Re: "Proper" english [off topic]
On Sun, Jan 02, 2000 at 11:52:05AM -0600, David Welton wrote:
> On Sun, Jan 02, 2000 at 01:25:33AM -0600, Dwayne C . Litzenberger wrote:
> > > Met[er] is pronounced Mee-tur, not Meet-ray, so Meter is of course
> > > correct. Metre comes from French, but we are speaking English, so
> > > staying close to French spellings isn't all that important.
> > Wrong. Much of English comes from French, German and Latin. Metre
> > is correct (ask any Englishman). *Americans* are the only ones who
> > spell things "the other way".
> It comes from French, German and Latin, but it is English. If metre
> is 'correct', why isn't the name "Petre" instead of "Peter" ? That's
> my point - the "re" ending comes from French, but that is no longer
> the official language of either England or the US, and "er" is more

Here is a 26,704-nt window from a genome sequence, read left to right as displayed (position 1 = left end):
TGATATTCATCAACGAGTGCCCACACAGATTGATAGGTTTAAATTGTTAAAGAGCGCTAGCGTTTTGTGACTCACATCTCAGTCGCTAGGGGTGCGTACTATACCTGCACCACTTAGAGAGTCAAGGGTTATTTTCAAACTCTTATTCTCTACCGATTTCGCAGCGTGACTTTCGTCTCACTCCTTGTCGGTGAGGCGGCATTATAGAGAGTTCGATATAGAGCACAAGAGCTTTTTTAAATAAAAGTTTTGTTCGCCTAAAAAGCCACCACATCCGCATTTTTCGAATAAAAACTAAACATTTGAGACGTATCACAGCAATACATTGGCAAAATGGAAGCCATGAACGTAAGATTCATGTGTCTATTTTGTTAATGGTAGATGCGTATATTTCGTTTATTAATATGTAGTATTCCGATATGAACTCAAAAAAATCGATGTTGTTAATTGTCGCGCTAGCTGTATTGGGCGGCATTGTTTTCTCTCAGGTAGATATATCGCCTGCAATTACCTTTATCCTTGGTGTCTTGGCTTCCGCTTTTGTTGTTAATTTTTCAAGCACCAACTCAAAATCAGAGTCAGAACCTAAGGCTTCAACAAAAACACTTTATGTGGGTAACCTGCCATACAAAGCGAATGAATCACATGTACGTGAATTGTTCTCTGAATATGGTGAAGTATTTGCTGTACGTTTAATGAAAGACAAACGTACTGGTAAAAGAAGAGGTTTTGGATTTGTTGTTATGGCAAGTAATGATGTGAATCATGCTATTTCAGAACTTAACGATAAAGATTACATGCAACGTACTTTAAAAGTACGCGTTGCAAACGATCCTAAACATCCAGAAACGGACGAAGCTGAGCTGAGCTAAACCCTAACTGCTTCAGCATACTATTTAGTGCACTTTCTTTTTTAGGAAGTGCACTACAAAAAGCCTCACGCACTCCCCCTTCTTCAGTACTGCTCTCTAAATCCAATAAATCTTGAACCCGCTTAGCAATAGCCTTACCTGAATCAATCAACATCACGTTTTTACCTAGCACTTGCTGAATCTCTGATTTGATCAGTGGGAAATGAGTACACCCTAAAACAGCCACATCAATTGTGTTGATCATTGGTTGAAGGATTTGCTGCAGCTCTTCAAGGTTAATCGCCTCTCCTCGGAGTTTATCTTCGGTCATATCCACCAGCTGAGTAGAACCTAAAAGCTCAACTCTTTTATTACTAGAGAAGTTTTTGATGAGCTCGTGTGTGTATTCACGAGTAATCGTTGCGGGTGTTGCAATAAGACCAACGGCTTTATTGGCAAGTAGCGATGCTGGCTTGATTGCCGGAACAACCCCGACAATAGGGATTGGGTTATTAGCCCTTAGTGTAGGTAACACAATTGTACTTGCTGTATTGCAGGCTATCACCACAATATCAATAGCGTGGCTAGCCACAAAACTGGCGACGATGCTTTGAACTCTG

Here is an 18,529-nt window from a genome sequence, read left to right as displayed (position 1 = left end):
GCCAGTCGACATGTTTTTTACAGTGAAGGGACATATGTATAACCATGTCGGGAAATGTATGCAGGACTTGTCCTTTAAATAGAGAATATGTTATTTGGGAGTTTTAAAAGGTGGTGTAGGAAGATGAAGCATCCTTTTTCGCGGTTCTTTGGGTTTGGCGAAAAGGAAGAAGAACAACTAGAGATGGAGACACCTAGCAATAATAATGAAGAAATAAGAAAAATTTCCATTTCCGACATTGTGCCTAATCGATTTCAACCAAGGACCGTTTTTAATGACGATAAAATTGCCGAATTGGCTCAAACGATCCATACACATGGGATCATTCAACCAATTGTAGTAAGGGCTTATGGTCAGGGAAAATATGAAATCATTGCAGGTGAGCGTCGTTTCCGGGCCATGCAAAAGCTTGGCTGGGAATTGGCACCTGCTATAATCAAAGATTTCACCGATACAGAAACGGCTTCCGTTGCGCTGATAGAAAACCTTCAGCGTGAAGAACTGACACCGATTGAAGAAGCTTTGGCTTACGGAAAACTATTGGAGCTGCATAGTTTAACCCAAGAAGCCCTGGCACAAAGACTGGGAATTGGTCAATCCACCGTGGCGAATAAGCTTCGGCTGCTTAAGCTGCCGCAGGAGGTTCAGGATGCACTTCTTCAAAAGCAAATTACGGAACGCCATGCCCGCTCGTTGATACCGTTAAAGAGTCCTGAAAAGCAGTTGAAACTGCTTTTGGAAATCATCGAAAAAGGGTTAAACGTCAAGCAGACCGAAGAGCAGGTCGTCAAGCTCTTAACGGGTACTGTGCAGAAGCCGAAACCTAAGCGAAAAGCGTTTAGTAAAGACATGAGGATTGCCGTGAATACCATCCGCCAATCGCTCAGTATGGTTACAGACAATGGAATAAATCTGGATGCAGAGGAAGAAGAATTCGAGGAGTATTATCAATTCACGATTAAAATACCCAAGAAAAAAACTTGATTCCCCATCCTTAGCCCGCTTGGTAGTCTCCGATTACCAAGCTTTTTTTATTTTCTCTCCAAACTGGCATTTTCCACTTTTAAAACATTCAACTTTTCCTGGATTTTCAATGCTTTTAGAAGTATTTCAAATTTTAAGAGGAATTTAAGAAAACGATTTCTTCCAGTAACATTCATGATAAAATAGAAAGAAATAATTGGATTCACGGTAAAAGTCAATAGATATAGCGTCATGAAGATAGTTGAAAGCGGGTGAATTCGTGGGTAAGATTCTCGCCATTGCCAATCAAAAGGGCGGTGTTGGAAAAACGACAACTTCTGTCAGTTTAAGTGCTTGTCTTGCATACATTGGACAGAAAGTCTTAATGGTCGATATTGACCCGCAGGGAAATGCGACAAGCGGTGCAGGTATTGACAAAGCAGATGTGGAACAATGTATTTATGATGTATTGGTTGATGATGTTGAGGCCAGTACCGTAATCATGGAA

> logical as an ending from an anglo-saxon pronunciation point of view.
> If people wish to poke fun at the dreadful "English" measurement
> system we still use in the US, by all means go ahead, but keep your
> hands off of my native language:-)
David, I hope you won't shoot me for "putting my hands in your native
language", but a quick look at my Hazon (1961) tells that "meter" and
"metre" has exactly the same pronounciation ('mi:te*)(where the e is
"meter" has two entries:
I) contatore, misuratore;
II) (amer) per metre.
also "metre" has two entries, one with 4 meanings and the second with
I) 1-(poes.) metro
2- metrica, prosodia
3- componimento in versi
II) metro, unita' di lunghezza = 39.37 in.
the two verbs:
to meter: 1- misurare, controllare;
to metre: comporre in versi, verseggiare.
cheers (for the new year; let's wait next one for the millennium!)
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